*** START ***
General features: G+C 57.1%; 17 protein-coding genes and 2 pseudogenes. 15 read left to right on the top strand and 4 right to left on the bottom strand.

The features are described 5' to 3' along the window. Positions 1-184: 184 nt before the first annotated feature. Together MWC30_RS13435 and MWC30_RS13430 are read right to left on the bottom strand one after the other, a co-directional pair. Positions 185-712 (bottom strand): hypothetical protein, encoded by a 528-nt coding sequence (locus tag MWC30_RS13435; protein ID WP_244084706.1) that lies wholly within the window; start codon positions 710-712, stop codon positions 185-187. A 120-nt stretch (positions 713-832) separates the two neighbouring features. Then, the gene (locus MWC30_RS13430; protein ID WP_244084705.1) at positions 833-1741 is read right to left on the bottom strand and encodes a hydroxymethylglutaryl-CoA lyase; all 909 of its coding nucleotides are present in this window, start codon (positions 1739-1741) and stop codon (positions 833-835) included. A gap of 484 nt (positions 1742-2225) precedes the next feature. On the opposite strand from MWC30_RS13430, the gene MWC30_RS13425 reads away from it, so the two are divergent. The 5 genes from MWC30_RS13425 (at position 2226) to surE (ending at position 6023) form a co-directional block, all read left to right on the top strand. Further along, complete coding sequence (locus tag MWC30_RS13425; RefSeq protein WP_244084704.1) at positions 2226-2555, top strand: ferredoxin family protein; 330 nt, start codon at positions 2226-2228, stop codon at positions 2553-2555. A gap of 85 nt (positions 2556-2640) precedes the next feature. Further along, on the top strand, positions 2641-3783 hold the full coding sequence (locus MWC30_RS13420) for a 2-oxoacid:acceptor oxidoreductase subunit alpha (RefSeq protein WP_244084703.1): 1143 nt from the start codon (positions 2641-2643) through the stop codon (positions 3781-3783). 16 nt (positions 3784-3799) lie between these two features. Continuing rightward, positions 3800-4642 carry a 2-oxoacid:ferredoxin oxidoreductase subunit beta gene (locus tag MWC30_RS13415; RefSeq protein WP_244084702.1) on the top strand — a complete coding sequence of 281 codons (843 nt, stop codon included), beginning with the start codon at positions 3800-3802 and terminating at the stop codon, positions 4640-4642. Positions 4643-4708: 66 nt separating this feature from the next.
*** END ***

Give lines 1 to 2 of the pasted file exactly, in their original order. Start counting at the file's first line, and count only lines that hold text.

General features: G+C 57.1%; 17 protein-coding genes and 2 pseudogenes. 15 read left to right on the top strand and 4 right to left on the bottom strand.

The features are described 5' to 3' along the window. Positions 1-184: 184 nt before the first annotated feature. Together MWC30_RS13435 and MWC30_RS13430 are read right to left on the bottom strand one after the other, a co-directional pair. Positions 185-712 (bottom strand): hypothetical protein, encoded by a 528-nt coding sequence (locus tag MWC30_RS13435; protein ID WP_244084706.1) that lies wholly within the window; start codon positions 710-712, stop codon positions 185-187. A 120-nt stretch (positions 713-832) separates the two neighbouring features. Then, the gene (locus MWC30_RS13430; protein ID WP_244084705.1) at positions 833-1741 is read right to left on the bottom strand and encodes a hydroxymethylglutaryl-CoA lyase; all 909 of its coding nucleotides are present in this window, start codon (positions 1739-1741) and stop codon (positions 833-835) included. A gap of 484 nt (positions 1742-2225) precedes the next feature. On the opposite strand from MWC30_RS13430, the gene MWC30_RS13425 reads away from it, so the two are divergent. The 5 genes from MWC30_RS13425 (at position 2226) to surE (ending at position 6023) form a co-directional block, all read left to right on the top strand. Further along, complete coding sequence (locus tag MWC30_RS13425; RefSeq protein WP_244084704.1) at positions 2226-2555, top strand: ferredoxin family protein; 330 nt, start codon at positions 2226-2228, stop codon at positions 2553-2555. A gap of 85 nt (positions 2556-2640) precedes the next feature. Further along, on the top strand, positions 2641-3783 hold the full coding sequence (locus MWC30_RS13420) for a 2-oxoacid:acceptor oxidoreductase subunit alpha (RefSeq protein WP_244084703.1): 1143 nt from the start codon (positions 2641-2643) through the stop codon (positions 3781-3783). 16 nt (positions 3784-3799) lie between these two features. Continuing rightward, positions 3800-4642 carry a 2-oxoacid:ferredoxin oxidoreductase subunit beta gene (locus tag MWC30_RS13415; RefSeq protein WP_244084702.1) on the top strand — a complete coding sequence of 281 codons (843 nt, stop codon included), beginning with the start codon at positions 3800-3802 and terminating at the stop codon, positions 4640-4642. Positions 4643-4708: 66 nt separating this feature from the next.